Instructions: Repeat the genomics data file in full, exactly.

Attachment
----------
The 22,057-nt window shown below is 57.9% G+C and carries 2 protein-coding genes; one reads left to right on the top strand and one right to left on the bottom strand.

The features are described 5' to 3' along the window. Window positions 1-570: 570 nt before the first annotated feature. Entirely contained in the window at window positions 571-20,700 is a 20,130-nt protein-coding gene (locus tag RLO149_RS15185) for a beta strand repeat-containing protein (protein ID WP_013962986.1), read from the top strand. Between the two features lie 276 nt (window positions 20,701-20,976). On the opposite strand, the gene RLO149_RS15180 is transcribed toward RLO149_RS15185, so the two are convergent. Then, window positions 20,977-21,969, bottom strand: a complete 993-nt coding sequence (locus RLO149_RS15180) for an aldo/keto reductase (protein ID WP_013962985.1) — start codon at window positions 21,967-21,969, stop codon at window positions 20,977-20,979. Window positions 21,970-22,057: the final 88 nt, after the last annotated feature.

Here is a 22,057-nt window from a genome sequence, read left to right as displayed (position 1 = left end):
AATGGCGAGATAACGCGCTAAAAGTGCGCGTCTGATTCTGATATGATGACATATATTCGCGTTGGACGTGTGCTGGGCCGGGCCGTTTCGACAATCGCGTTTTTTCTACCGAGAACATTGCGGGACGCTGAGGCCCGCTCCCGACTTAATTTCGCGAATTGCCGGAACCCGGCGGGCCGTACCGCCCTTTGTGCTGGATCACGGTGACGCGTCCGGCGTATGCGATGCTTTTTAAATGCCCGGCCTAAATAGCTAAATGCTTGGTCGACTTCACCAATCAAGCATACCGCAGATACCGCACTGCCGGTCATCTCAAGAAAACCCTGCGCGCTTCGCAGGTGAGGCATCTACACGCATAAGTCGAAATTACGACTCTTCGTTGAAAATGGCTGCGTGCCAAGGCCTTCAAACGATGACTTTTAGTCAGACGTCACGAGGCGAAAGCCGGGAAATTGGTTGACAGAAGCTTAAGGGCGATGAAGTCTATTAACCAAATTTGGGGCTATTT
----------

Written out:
The 22,057-nt window shown below is 57.9% G+C and carries 2 protein-coding genes; one reads left to right on the top strand and one right to left on the bottom strand.

The features are described 5' to 3' along the window. Window positions 1-570: 570 nt before the first annotated feature. Entirely contained in the window at window positions 571-20,700 is a 20,130-nt protein-coding gene (locus tag RLO149_RS15185) for a beta strand repeat-containing protein (protein ID WP_013962986.1), read from the top strand. Between the two features lie 276 nt (window positions 20,701-20,976). On the opposite strand, the gene RLO149_RS15180 is transcribed toward RLO149_RS15185, so the two are convergent. Then, window positions 20,977-21,969, bottom strand: a complete 993-nt coding sequence (locus RLO149_RS15180) for an aldo/keto reductase (protein ID WP_013962985.1) — start codon at window positions 21,967-21,969, stop codon at window positions 20,977-20,979. Window positions 21,970-22,057: the final 88 nt, after the last annotated feature.

Here is a 22,057-nt window from a genome sequence, read left to right as displayed (position 1 = left end):
AATGGCGAGATAACGCGCTAAAAGTGCGCGTCTGATTCTGATATGATGACATATATTCGCGTTGGACGTGTGCTGGGCCGGGCCGTTTCGACAATCGCGTTTTTTCTACCGAGAACATTGCGGGACGCTGAGGCCCGCTCCCGACTTAATTTCGCGAATTGCCGGAACCCGGCGGGCCGTACCGCCCTTTGTGCTGGATCACGGTGACGCGTCCGGCGTATGCGATGCTTTTTAAATGCCCGGCCTAAATAGCTAAATGCTTGGTCGACTTCACCAATCAAGCATACCGCAGATACCGCACTGCCGGTCATCTCAAGAAAACCCTGCGCGCTTCGCAGGTGAGGCATCTACACGCATAAGTCGAAATTACGACTCTTCGTTGAAAATGGCTGCGTGCCAAGGCCTTCAAACGATGACTTTTAGTCAGACGTCACGAGGCGAAAGCCGGGAAATTGGTTGACAGAAGCTTAAGGGCGATGAAGTCTATTAACCAAATTTGGGGCTATTT